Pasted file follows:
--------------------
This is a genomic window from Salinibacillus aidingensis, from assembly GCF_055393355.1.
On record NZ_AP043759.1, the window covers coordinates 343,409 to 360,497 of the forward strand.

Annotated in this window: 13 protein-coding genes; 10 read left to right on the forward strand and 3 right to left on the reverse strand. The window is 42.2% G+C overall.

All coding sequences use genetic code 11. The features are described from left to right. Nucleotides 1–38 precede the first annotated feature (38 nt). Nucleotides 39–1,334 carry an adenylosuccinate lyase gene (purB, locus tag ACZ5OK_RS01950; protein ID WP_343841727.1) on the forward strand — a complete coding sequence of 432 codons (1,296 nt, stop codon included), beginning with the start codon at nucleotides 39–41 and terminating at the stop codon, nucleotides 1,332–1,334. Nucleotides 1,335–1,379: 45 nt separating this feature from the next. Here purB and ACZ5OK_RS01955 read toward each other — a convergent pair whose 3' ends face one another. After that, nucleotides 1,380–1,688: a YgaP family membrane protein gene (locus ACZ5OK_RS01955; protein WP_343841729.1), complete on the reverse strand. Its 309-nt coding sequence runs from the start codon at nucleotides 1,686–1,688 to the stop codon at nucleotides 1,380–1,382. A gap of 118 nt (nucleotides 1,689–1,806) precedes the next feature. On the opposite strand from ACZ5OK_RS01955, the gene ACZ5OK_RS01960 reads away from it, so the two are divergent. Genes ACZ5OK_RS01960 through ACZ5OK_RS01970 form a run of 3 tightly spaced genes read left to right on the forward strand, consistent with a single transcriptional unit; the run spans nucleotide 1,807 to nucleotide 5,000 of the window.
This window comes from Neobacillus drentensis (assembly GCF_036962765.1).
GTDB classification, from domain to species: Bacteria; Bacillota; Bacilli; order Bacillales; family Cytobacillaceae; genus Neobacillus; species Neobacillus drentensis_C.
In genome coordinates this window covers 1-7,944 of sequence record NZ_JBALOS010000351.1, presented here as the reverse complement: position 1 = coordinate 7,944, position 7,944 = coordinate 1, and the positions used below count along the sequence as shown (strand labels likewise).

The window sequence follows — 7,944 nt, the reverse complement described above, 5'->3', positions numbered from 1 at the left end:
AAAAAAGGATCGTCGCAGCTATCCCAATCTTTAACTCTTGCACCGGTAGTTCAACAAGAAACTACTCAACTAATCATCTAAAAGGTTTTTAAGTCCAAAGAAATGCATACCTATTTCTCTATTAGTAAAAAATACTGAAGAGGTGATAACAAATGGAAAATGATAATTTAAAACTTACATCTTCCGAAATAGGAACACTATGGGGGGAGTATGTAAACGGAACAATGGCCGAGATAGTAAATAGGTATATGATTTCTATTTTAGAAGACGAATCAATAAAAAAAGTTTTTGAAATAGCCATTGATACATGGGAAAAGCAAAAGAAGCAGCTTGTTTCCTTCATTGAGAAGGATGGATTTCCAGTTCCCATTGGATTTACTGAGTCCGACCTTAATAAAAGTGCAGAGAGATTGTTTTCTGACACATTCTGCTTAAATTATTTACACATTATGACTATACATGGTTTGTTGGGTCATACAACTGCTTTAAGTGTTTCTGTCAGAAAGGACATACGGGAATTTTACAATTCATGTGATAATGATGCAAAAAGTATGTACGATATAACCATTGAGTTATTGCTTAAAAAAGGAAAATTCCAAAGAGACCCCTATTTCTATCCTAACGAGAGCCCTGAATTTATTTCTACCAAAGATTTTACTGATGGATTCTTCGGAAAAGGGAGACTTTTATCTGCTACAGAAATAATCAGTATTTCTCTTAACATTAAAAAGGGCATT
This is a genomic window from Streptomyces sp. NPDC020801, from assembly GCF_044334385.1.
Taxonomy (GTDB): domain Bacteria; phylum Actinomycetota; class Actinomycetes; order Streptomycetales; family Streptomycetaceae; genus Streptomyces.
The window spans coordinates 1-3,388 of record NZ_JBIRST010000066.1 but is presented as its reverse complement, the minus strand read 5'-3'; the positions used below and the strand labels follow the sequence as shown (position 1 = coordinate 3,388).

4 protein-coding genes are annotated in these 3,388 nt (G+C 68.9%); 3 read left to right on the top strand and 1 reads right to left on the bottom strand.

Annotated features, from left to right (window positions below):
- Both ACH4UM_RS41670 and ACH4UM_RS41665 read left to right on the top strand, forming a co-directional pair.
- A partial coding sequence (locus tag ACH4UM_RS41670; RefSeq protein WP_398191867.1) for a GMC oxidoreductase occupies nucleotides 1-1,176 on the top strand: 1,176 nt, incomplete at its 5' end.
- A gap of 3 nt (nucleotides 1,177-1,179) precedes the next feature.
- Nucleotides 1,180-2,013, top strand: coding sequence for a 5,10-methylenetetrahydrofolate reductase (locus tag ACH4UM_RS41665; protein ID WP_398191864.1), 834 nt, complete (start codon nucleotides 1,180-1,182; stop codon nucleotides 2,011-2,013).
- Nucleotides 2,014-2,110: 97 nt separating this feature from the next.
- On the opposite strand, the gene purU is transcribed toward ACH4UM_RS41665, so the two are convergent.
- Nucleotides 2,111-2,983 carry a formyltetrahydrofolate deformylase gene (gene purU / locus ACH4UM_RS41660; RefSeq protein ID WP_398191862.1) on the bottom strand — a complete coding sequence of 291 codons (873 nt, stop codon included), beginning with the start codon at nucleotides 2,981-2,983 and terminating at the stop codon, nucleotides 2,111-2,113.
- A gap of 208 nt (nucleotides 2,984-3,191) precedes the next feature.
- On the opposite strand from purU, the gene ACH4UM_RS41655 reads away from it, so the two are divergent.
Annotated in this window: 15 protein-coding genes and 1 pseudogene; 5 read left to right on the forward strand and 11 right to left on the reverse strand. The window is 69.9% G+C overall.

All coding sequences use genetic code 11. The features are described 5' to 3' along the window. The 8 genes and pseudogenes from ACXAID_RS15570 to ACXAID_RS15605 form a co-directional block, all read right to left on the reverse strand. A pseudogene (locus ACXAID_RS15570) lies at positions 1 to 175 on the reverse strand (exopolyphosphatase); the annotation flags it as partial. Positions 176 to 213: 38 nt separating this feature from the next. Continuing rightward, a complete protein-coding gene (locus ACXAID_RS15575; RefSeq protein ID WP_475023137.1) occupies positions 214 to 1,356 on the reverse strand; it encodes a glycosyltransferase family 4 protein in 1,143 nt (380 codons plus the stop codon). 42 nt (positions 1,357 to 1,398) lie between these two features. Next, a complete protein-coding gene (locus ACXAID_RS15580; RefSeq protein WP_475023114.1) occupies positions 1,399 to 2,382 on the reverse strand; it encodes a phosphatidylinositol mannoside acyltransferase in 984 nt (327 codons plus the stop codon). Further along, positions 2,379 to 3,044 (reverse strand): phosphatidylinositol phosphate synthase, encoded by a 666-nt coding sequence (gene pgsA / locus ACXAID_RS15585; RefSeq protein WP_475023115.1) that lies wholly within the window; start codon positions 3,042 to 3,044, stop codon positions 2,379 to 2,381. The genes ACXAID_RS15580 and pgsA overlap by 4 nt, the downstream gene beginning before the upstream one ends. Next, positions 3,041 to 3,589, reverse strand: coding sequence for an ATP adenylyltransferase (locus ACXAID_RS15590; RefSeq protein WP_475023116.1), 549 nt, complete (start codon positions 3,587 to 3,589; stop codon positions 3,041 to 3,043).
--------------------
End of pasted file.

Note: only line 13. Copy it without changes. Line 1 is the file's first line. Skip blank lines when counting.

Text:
4 protein-coding genes are annotated in these 3,388 nt (G+C 68.9%); 3 read left to right on the top strand and 1 reads right to left on the bottom strand.